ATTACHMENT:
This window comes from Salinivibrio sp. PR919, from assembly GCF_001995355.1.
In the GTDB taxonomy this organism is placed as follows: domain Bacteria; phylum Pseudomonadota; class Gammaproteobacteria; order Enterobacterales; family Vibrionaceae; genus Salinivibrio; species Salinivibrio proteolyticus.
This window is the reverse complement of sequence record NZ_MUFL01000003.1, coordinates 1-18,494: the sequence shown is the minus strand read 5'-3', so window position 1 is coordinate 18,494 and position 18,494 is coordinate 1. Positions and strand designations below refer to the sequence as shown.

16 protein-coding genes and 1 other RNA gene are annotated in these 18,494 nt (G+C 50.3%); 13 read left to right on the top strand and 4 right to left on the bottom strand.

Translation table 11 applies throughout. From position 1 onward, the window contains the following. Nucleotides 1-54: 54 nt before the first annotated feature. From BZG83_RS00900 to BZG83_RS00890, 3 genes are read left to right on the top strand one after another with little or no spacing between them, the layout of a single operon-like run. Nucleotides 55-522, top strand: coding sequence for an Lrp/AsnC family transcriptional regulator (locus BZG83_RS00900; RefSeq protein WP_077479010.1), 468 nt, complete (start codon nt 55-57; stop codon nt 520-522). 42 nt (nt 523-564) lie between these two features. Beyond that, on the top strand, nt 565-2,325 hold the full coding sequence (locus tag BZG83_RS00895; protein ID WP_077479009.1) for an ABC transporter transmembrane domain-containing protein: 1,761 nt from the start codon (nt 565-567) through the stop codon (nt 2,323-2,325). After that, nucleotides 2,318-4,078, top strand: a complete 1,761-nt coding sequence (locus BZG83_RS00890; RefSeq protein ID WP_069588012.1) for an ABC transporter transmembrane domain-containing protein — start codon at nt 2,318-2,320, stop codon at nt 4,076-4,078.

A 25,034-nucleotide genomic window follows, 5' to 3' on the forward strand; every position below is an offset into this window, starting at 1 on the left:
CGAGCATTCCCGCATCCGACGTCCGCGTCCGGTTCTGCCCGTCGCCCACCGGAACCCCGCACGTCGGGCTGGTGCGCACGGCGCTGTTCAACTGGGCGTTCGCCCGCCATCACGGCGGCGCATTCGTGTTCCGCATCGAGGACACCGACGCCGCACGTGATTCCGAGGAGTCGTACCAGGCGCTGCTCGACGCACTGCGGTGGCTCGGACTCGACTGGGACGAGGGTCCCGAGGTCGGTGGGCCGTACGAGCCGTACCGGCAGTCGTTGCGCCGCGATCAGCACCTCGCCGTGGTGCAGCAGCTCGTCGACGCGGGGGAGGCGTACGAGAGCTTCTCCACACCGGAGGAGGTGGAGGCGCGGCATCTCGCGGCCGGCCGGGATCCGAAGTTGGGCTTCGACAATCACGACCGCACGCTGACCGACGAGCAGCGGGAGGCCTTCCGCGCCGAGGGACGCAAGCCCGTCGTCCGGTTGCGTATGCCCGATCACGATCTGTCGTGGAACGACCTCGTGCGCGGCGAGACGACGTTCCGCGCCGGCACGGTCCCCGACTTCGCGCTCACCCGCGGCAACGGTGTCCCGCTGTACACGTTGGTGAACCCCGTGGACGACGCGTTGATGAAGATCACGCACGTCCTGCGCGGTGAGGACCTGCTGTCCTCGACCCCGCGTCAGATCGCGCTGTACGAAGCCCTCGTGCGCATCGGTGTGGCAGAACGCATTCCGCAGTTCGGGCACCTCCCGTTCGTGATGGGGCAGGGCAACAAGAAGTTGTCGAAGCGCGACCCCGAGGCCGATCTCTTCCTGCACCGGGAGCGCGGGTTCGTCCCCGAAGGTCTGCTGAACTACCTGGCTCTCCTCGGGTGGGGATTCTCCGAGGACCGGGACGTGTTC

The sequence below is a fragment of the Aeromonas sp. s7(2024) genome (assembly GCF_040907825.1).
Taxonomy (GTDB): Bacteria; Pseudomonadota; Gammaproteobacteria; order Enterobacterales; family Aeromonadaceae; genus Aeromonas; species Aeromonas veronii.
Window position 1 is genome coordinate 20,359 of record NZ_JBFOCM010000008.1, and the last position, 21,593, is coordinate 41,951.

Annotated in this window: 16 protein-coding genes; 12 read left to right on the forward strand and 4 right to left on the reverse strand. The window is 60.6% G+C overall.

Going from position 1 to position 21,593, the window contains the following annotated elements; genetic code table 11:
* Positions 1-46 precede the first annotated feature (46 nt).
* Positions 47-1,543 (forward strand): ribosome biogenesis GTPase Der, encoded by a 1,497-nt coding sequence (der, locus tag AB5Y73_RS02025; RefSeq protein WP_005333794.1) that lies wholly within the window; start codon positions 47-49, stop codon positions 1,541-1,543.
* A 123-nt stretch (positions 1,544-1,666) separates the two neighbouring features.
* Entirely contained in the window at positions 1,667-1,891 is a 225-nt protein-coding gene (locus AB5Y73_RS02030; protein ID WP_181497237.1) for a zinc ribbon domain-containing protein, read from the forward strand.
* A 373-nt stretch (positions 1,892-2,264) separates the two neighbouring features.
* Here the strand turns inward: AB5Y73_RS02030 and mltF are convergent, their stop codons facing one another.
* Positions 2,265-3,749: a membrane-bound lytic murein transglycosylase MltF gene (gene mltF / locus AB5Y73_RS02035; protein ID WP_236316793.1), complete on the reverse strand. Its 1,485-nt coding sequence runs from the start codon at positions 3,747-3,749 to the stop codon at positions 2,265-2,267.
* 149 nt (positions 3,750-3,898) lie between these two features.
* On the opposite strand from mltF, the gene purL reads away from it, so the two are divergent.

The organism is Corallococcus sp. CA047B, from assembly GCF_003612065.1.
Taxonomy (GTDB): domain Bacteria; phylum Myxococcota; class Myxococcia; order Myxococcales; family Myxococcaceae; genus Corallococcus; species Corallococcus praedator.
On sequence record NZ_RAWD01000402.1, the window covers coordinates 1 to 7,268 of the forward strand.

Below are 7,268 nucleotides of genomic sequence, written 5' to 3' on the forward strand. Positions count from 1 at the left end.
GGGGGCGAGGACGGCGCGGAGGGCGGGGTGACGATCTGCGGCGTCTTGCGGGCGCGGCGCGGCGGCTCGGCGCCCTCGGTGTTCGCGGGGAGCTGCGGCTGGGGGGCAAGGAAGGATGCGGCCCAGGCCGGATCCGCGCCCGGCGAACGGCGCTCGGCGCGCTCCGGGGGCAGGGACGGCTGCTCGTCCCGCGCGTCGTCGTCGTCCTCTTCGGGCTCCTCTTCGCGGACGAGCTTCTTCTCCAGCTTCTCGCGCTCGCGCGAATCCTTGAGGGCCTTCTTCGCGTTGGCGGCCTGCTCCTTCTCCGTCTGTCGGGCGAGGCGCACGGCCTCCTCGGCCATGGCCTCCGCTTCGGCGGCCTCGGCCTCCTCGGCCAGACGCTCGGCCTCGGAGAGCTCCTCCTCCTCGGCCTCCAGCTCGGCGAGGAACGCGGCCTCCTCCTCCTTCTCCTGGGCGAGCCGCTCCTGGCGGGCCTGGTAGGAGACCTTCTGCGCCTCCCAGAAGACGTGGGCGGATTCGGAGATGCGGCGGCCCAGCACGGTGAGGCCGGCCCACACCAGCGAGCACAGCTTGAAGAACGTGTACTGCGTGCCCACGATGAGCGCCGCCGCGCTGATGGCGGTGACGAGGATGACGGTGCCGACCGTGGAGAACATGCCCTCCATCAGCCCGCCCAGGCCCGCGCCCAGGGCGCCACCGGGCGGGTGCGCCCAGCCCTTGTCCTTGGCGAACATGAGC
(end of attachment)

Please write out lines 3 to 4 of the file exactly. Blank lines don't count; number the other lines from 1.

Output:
This window is the reverse complement of sequence record NZ_MUFL01000003.1, coordinates 1-18,494: the sequence shown is the minus strand read 5'-3', so window position 1 is coordinate 18,494 and position 18,494 is coordinate 1. Positions and strand designations below refer to the sequence as shown.

16 protein-coding genes and 1 other RNA gene are annotated in these 18,494 nt (G+C 50.3%); 13 read left to right on the top strand and 4 right to left on the bottom strand.